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Duct sealant problems

Smith19
Smith19 Member Posts: 95
Hello everyone,
After many weeks of deliberation, I have elected to seal my ductwork with MasterFlow mastic. It works like a charm! However, when it came time to insulate over the mastic, I ran into trouble.

It looks like pretty much all types of foil duct tape do not stick to dried mastic. I can't keep the stuff on the ducts where it meets mastic. Any thoughts on this issue?

Thanks!

Comments

  • JUGHNE
    JUGHNE Member Posts: 8,952
    What type of insulation are you wrapping with. Fiberglas or other?
  • EBEBRATT-Ed
    EBEBRATT-Ed Member Posts: 10,312
    Can't say I am a duct insulating expert but I used to stick the insulation to the duct with a few short strips of tape, then wrap it around the duct and tape the insulation to itself.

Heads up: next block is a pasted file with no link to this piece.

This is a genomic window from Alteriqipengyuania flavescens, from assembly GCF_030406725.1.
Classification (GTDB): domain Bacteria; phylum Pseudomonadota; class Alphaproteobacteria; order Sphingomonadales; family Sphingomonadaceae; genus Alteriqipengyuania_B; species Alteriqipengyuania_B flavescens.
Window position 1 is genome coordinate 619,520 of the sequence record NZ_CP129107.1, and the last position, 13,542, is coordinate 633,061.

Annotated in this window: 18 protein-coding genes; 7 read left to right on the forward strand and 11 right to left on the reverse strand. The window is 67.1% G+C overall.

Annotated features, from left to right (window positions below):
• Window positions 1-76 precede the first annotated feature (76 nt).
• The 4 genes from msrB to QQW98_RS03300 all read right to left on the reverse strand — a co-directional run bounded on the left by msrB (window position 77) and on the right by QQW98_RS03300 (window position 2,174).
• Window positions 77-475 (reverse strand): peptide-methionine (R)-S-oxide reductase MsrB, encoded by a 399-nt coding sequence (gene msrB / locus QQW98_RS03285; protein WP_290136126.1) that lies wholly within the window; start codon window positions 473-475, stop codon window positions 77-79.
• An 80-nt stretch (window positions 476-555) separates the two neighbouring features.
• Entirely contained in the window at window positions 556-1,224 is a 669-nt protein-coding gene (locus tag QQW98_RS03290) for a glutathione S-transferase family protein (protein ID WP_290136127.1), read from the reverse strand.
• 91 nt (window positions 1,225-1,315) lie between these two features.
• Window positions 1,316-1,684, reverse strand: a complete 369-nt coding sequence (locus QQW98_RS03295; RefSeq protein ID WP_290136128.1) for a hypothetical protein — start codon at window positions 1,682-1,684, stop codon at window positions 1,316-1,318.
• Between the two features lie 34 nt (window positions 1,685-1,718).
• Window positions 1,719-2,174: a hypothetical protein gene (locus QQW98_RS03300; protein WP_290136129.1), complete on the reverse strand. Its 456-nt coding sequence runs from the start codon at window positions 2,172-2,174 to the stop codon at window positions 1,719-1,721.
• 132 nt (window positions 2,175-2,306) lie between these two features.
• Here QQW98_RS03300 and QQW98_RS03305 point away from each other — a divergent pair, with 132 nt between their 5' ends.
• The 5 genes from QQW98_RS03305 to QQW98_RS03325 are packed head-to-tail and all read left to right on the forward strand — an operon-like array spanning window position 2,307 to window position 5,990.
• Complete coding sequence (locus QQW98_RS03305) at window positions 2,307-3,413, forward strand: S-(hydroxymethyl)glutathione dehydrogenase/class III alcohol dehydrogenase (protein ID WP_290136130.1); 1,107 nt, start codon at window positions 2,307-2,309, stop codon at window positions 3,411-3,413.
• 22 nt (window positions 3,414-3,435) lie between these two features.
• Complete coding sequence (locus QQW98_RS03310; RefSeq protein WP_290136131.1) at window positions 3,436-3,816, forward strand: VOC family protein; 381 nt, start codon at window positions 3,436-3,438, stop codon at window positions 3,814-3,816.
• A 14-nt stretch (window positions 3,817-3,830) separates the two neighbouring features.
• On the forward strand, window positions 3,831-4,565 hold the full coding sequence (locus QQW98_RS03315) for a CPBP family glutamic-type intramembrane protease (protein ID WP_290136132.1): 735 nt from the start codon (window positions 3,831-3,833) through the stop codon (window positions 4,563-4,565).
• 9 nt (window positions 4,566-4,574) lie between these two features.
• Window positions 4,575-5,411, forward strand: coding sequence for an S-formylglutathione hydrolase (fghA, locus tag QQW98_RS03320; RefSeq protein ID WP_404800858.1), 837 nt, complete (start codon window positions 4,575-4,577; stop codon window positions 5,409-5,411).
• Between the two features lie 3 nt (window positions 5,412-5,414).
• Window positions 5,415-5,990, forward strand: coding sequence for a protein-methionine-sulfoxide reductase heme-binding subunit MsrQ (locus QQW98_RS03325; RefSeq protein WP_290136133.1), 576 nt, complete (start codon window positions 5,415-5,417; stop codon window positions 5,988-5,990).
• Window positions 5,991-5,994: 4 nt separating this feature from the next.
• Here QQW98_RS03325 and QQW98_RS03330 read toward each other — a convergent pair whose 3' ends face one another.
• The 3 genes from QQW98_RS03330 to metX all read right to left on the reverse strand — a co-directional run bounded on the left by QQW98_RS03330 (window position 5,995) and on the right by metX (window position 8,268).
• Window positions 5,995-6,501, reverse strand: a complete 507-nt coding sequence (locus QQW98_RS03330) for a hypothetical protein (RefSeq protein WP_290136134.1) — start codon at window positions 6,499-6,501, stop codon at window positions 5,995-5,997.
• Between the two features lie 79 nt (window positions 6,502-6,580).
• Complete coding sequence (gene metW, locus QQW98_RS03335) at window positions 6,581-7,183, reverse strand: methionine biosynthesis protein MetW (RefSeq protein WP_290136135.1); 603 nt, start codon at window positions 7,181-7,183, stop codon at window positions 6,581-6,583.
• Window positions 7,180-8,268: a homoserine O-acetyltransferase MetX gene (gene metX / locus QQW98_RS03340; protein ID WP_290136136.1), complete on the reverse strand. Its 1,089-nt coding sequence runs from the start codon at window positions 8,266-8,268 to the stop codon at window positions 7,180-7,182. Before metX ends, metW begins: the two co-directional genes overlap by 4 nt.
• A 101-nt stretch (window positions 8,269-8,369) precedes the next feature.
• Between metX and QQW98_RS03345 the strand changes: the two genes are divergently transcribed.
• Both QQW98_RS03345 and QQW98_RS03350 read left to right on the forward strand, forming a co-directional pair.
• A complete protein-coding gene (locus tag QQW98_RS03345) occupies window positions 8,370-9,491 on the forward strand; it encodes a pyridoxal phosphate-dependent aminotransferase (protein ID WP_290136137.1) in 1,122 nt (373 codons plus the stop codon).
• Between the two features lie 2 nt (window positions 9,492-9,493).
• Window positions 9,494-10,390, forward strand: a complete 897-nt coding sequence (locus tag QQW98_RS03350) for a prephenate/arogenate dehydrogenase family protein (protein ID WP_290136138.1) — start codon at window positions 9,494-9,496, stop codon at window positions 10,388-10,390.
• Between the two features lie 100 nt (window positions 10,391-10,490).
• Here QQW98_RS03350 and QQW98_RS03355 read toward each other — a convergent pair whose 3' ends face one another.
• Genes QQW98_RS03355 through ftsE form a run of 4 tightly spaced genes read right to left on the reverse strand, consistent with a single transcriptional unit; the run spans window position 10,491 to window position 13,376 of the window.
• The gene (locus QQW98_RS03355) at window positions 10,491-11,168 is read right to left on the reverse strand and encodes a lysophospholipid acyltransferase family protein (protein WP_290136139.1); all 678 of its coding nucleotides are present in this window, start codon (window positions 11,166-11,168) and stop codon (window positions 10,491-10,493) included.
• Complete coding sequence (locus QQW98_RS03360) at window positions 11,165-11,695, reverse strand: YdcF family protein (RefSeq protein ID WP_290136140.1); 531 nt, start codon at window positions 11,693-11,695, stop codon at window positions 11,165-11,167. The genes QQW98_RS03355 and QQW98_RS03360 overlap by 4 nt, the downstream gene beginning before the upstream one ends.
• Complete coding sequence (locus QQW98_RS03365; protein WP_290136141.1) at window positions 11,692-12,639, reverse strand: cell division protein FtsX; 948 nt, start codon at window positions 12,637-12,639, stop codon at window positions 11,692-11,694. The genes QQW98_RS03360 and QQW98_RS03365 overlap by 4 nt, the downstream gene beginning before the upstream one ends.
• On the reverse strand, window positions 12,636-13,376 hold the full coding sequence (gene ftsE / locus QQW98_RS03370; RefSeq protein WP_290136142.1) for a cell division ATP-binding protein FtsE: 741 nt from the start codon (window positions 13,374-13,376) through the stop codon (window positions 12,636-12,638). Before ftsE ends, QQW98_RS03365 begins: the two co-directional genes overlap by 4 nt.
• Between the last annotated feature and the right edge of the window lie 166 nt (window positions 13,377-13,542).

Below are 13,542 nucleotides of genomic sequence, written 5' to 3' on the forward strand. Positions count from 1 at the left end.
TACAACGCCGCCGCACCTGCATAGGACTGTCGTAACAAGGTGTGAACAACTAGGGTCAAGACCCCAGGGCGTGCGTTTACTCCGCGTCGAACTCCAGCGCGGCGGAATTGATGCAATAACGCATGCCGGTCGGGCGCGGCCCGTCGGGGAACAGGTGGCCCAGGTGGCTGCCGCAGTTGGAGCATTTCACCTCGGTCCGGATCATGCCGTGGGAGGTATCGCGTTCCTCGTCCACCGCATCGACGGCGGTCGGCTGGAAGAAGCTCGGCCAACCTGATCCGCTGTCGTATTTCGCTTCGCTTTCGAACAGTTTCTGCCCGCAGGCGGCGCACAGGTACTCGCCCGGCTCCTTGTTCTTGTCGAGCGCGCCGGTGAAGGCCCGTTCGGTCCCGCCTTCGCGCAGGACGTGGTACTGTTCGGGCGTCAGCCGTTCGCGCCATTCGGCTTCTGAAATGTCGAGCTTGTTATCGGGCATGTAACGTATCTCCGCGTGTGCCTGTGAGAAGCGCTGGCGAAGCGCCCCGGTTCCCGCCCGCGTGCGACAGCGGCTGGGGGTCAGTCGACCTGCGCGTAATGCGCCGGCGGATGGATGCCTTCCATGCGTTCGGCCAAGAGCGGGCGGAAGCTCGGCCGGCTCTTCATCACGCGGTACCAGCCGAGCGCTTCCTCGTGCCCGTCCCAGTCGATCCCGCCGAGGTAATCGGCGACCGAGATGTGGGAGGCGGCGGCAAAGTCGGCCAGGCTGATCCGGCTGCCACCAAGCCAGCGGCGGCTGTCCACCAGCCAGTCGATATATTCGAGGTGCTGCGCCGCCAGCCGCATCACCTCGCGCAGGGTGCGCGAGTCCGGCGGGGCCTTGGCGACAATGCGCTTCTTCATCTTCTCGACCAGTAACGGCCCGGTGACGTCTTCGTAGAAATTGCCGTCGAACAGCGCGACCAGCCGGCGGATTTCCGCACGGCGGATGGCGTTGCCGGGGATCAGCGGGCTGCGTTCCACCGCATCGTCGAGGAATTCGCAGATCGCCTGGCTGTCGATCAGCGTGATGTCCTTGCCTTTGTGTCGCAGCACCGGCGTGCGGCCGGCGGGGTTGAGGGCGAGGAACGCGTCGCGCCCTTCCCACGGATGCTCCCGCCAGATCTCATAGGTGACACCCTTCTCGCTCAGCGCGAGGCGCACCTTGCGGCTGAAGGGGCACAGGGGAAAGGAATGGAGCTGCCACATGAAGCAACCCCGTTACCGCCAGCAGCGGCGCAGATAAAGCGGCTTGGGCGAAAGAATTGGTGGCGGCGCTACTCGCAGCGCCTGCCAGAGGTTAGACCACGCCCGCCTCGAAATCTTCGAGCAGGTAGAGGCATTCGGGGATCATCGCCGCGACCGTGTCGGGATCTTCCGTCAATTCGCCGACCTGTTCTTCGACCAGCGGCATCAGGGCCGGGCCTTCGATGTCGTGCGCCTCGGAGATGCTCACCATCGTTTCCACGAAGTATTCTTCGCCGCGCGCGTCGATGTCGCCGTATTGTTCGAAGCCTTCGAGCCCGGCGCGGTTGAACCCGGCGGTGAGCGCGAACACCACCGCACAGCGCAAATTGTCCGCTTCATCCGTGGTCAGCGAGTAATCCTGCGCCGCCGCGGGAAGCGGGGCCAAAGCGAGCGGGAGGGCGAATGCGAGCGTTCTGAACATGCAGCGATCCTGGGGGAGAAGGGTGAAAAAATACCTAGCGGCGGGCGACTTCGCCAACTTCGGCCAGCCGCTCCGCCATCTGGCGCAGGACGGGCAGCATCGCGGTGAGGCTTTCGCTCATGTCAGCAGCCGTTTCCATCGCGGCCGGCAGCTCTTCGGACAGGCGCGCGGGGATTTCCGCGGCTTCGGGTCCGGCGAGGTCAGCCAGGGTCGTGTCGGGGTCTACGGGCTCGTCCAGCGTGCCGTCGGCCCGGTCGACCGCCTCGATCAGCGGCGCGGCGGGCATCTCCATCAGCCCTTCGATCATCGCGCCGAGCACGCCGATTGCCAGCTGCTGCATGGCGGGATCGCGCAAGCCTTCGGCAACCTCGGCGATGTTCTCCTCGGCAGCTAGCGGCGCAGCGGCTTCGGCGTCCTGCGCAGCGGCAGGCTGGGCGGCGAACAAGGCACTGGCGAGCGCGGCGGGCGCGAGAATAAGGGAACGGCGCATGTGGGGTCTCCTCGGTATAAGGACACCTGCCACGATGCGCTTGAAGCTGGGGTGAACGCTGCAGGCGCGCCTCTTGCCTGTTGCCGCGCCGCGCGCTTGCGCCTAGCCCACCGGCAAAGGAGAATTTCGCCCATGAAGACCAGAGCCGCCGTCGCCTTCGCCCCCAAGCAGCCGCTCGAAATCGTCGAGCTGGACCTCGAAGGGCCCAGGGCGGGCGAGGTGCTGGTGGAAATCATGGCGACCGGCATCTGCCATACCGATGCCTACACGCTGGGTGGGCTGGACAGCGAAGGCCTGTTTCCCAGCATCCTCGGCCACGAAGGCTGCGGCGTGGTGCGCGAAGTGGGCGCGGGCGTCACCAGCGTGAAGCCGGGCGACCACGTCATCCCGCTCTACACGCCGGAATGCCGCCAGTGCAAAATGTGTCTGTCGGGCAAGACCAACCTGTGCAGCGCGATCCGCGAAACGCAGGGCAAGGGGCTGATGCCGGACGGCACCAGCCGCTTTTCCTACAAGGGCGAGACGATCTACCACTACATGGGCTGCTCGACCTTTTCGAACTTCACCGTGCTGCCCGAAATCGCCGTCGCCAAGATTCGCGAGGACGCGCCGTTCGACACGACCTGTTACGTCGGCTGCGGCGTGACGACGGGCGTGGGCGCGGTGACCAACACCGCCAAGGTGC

the foil tape I have seen is pretty sticky. I would think it would stick to mastic
  • Smith19
    Smith19 Member Posts: 95
    Can't get it to stick to mastic. I have to areas around the furnace plenum where the foil backed fibre glass insulation has to be stuck onto the duct where it meets the furnace. Thinking I may mastic over the insulation to hold it on.
  • Mike
    Mike Member Posts: 94
    I like using the plastic disks. Screw them through the insulation into the duct. Holds the insulation in place, and keeps it from sagging on the bottom. Then a piece of tape on each exposed disk, then tape the seams. Makes for a nice looking job.
  • EBEBRATT-Ed
    EBEBRATT-Ed Member Posts: 10,312
    never seen the plastic disks. There are also metal stick pins
  • JUGHNE
    JUGHNE Member Posts: 8,952
    You could also use a termination strip/bar. Pieces of pre-drilled "S" cleat could secure the insulation at the lower end of the plenum.
    This would hold the 4 sides down allowing you to get a start.
    Just take cautions if are drilling into AC coil box.

    The plastic washers with long screws that don't compress the insulation would work, but the job can get pretty busy looking.
    I have used AL washers from the lumber yard, intended to hold down tar paper etc. again not too tight to compress and washer to cut into insulation.